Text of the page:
Shafrira Goldwasser is an Israeli-American computer scientist who is currently a professor at the Massachusetts Institute of Technology, teaching electrical engineering and computer science. She is also the Professor of Mathematical Sciences at the Weizmann Institute of Science, Israel. She has worked magnificently in areas including complexity theory, computation number theory, cryptography, and her work with zero-knowledge proofs is highly acknowledged. Her husband, computer scientist Nir Shavit, is also a Gödel Prize winner like herself.



Maryam Mirzakhani

(May 3, 1977, Tehrān, Iran — July 14, 2017, Palo Alto, California, U.S.)



Iranian mathematician who became (2014) the first woman and the first Iranian to be awarded a Fields Medal. The citation for her award recognized “her outstanding contributions to the dynamics and geometry of Riemann surfaces and their moduli spaces.”


While a teenager, Mirzakhani won gold medals in the 1994 and 1995 International Mathematical Olympiads for high-school students, attaining a perfect score in 1995. In 1999 she received a B.Sc. degree in mathematics from the Sharif University of Technology in Tehrān. Five years later she earned a Ph.D. from Harvard University for her dissertation Simple Geodesics on Hyperbolic Surfaces and Volume of the Moduli Space of Curves. Mirzakhani served (2004–08) as a Clay Mathematics Institute research fellow and an assistant professor of mathematics at Princeton University. In 2008 she became a professor at Stanford University.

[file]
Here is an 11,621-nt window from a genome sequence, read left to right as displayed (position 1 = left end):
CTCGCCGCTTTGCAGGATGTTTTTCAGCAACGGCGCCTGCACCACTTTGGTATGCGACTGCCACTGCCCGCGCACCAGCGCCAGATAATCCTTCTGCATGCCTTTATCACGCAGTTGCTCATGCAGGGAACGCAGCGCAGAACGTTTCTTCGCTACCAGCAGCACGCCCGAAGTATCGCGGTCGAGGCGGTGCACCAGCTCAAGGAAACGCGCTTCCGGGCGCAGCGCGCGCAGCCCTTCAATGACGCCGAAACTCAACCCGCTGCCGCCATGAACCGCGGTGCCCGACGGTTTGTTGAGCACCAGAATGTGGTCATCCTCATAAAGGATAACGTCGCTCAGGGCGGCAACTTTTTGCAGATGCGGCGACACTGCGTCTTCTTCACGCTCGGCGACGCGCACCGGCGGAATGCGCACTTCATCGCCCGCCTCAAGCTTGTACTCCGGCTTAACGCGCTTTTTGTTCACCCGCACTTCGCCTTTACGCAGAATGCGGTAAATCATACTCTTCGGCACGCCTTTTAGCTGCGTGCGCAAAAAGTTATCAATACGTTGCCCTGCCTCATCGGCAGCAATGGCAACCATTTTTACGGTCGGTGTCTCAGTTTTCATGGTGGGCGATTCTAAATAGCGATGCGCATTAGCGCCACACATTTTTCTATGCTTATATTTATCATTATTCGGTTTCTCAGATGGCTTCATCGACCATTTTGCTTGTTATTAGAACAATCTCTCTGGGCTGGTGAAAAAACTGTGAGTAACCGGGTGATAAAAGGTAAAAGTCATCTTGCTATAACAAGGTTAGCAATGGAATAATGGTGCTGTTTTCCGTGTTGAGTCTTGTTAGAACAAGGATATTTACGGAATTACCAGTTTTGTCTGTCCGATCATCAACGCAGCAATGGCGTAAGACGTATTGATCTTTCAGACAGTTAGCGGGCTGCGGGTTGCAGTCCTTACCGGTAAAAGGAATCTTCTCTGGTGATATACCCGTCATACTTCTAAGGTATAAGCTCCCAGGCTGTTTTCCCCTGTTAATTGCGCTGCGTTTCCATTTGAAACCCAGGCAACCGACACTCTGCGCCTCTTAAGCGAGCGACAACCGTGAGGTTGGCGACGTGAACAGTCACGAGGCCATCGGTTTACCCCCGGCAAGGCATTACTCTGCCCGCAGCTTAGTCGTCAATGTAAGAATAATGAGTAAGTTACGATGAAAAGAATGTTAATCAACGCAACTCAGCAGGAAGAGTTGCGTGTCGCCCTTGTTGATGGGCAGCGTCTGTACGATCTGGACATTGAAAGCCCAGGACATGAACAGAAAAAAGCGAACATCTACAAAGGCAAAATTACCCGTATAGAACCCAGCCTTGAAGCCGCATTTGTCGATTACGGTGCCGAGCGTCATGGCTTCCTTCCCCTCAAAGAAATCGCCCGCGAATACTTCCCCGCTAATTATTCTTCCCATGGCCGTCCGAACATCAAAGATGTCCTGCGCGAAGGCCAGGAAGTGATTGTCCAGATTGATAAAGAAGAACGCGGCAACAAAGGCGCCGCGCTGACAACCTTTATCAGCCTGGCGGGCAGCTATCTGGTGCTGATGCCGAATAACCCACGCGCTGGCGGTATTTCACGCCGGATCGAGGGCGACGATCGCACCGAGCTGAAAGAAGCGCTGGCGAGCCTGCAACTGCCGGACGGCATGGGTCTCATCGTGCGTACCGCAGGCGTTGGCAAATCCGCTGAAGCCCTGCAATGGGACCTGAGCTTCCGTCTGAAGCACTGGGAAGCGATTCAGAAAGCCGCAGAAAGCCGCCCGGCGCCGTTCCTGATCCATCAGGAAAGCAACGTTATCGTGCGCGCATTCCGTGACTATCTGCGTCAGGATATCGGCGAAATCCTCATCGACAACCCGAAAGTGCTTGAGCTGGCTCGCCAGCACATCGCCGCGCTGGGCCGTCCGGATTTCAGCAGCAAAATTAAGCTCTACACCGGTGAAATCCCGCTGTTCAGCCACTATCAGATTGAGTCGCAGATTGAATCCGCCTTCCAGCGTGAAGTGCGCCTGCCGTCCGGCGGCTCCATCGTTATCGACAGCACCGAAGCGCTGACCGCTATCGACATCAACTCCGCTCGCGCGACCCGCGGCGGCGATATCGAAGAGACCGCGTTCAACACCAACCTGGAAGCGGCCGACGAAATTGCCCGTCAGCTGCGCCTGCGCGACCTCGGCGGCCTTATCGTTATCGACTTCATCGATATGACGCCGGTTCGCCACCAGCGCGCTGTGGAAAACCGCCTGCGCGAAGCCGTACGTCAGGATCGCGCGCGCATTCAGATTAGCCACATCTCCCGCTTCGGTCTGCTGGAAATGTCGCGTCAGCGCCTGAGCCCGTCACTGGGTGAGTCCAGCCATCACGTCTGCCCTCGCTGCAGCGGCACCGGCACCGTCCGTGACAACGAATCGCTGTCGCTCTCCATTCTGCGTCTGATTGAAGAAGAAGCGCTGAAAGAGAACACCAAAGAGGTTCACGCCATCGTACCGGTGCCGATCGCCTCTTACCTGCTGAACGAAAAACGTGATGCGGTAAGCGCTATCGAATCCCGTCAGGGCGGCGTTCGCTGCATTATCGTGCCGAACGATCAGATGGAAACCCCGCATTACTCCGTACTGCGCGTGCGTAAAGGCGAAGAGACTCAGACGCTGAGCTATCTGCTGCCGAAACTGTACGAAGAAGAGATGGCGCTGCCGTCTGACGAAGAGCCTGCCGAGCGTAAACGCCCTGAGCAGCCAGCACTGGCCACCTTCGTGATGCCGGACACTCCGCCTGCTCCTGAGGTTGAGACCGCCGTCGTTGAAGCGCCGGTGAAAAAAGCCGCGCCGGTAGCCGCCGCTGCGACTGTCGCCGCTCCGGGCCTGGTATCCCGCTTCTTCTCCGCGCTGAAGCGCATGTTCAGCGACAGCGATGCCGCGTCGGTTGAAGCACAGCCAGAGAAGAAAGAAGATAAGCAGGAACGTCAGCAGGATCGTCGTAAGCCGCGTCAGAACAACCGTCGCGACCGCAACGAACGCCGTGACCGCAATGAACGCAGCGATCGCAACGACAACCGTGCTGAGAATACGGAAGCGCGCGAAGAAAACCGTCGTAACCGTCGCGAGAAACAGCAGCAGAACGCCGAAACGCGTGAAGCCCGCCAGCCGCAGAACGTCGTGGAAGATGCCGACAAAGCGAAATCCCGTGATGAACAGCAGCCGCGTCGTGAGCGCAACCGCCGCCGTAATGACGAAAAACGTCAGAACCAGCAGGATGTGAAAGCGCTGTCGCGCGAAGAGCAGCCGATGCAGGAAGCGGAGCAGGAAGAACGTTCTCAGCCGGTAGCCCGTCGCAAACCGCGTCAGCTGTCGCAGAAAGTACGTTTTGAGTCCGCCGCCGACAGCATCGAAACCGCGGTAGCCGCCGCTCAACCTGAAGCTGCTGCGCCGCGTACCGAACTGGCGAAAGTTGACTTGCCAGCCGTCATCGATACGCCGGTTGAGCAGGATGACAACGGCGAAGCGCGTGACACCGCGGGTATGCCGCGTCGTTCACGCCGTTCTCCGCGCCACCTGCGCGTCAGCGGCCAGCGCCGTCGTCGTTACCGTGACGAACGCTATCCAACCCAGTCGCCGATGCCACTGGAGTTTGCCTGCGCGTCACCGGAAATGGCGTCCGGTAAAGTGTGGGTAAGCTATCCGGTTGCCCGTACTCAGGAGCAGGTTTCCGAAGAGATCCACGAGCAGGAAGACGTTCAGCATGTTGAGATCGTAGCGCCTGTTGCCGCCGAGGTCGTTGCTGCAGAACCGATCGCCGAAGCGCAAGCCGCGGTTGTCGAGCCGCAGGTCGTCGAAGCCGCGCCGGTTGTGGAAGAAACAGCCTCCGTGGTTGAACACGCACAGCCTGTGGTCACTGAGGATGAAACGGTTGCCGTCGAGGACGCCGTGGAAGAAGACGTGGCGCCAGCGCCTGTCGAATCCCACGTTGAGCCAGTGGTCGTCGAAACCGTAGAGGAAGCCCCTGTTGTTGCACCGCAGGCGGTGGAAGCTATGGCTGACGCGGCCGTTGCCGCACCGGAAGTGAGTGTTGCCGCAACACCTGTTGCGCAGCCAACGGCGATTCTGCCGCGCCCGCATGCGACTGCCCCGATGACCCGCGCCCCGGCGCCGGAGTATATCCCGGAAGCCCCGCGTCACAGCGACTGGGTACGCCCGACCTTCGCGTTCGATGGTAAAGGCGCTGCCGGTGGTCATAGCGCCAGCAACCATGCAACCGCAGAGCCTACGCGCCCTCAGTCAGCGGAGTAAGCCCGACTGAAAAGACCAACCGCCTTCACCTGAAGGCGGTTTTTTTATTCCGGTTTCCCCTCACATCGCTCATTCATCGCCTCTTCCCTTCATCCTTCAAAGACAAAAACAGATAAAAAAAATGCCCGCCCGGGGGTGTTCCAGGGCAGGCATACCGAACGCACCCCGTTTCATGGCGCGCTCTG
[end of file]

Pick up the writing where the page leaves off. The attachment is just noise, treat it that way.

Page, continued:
Mirzakhani’s work focused on the study of hyperbolic surfaces by means of their moduli spaces. In hyperbolic space, in contrast to normal Euclidean space, Euclid’s fifth postulate (that one and only one line parallel to a given line can pass through a fixed point) does not hold. In non-Euclidean hyperbolic space, an infinite number of parallel lines can pass through such a fixed point. The sum of the angles of a triangle in hyperbolic space is less than 180°. In such a curved space, the shortest path between two points is known as a geodesic. For example, on a sphere the geodesic is a great circle. Mirzakhani’s research involved calculating the number of a certain type of geodesic, called simple closed geodesics, on hyperbolic surfaces.


Her technique involved considering the moduli spaces of the surfaces. In this case the modulus space is a collection of all Riemann spaces that have a certain characteristic. Mirzakhani found that a property of the modulus space corresponds to the number of simple closed geodesics of the hyperbolic surface.


Source: www.buzzle.com , Encyclopedia Britannica - Martin L. White



From helping children with anxiety to avoiding people who are jerks to their owners...


Let’s Talk Apple Cider Vinegar for Dogs — Can You and Should You Use It on Your Pooch?


Try using only body language for a day to begin communicating better.

Comments